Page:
PPA mulls returning lots to Batangas Port over payment of P11 Billion compensation to lot owners

Afraid to discourage prospective investors, the Philippine Ports Authority (PPA) mulls to return expropriated lots in Batangas Port than to pay the P11.7 billion as additional compensation to lot owners as ordered by the Supreme Court.

PPA general manager Atty. Oscar Sevilla said they could not afford to pay the amount and instead will just return the expropriated lots to its rightful owners regardless of its possible ill-effects to the project if the Supreme Court denied its motion for reconsideration.

He added that such measure is already included in their petition submitted to the Supreme Court. “The PPA could not afford to pay such amount as it will bleed to dry the coffers of the PPA that will stop whatever port development that is more vital to the movement of goods in an out of the country than Batangas Port;’ Sevilla said.

“However, we are keeping our fingers crossed that the Supreme Court will reconsider their decision. We believe that what we paid enough to the land owners and that the lots are agricultural in nature and contrary to the findings of the Supreme Court that it is commercial;’ Sevilla added.

Two weeks ago, the Supreme Court issued a status quo order on all affected stakeholders at Batangas Port pending final resolution of the case that seeks to pay 231 landowners a higher compensation pay for expropriated properties.

On August 24, Associate Justice Angelina Sandovai-Gutierrez, affirmed the earlier rulings of the Court of Appeals and Batangas Regional Trial Court, which set the expropriation price of the subject lots at PS,SOO per square meter. It likewise ordered the trial court to implement its final and executory orders requiring the PPA to pay the respondents the amount of PS,SOO per square meter or about P12 billion with 12% annual interest from the date of expropriation on September 11, 2001 until fully paid. PPA, on the other hand, insisted the value of the 1.3 million sqm (or 130 hectares) should be lower than P4,800 per square meter because they were agricultural lands.

To date, the PPA has deferred the submission of bidding documents indefinitely until the Supreme Court issues its final decision on the issue. The PPA is also set to meet with representatives from International Container Terminal Services, Inc. (ICTSI) and Asian Terminals, Inc. (ATI) to lure the two operators to continue to bid for port regardless of the final decision from the High Tribunal.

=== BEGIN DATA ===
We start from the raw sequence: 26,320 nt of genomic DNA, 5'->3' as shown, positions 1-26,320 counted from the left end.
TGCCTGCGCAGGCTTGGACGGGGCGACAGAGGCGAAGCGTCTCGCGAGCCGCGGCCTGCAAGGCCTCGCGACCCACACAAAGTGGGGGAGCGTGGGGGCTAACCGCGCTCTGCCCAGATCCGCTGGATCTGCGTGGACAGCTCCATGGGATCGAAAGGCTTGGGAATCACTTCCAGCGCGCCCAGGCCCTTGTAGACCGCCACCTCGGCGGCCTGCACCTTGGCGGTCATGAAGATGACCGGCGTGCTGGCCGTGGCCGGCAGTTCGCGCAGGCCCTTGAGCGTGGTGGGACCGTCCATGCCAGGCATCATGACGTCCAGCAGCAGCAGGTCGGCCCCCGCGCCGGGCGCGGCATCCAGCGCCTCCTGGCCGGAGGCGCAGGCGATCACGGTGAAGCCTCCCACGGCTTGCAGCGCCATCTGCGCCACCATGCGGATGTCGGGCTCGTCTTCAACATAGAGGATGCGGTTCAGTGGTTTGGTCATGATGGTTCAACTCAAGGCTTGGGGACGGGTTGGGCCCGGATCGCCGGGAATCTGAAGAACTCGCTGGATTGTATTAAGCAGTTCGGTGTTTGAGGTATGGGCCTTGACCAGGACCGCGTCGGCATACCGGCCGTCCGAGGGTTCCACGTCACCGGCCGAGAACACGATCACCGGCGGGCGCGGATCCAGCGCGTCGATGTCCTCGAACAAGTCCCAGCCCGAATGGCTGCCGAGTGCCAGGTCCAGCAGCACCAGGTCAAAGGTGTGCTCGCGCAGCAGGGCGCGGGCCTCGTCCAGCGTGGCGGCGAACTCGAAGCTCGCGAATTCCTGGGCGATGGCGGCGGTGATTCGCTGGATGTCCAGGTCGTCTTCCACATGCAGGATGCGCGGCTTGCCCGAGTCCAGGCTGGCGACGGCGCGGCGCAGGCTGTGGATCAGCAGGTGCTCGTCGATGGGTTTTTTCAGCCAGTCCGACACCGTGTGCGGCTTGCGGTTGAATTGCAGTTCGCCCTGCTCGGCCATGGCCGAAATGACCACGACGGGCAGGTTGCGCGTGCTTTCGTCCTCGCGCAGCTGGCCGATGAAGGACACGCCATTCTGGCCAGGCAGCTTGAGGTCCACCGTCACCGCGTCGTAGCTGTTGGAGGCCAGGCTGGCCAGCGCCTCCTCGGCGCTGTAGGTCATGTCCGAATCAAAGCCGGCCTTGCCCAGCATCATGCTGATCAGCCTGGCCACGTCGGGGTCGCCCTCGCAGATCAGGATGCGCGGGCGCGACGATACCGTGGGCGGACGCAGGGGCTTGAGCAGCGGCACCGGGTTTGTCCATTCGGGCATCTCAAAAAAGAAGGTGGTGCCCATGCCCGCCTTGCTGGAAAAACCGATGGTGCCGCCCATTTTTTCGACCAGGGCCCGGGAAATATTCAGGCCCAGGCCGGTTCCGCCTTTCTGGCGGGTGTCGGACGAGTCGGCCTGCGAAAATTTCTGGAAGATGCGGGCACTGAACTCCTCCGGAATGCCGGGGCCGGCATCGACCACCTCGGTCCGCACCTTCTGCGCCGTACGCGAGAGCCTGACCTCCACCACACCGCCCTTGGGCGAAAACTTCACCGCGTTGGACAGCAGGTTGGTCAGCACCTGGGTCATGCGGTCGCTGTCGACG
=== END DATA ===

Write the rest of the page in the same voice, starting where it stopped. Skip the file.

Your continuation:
According to the Terms of Reference for the privatization of Batangas Port, the winning bidder will reimburse to the PPA the entire amount used for the development of Phase II of Batangas Port or its international terminal including the amount used in the procurement of several cargo-handling equipment that is set to be delivered towards the end of the year.

According to Sevilla, the Supreme Court decision will bumped total project cost to about P17 billion which he think is too high to lure other investors aside from ICTSI and ATI to come to Batangas considering its cargo traffic that is almost idle the past two years. He added that even eligible bidders ICTSI and ATI expressed hesitance to bid for the port if the additional amount will be placed on top of the original budget for the development of the port. Batangas Port is one of the 10 ports being groomed by the PPA to be at par with world standards by 2010. The PPA expects to corner some 10% of the estimated 400 million annual containerized traffic in the Asia-Pacific region by next year and increase the number by a modest percentage annually.

The Phase two of the Batangas Port, which was funded by a PS.S billion loan from the Japan Bank for International Cooperation, consists of dredging and reclamation, construction of two foreign container cargo berths, reconstruction of the general cargo berth at the Phase 1 area with provision for stacking yard, container freight station, terminal building, utilities, access road, and other support facilities.

Phase one of the Batangas Port development, mainly geared for domestic operations, started last 1992 and completed in 1997, which cost about funding of P1.21 B. It includes ferry, Roll-on Roll-off, and general cargo services. ATI has the contract for the Phase I.

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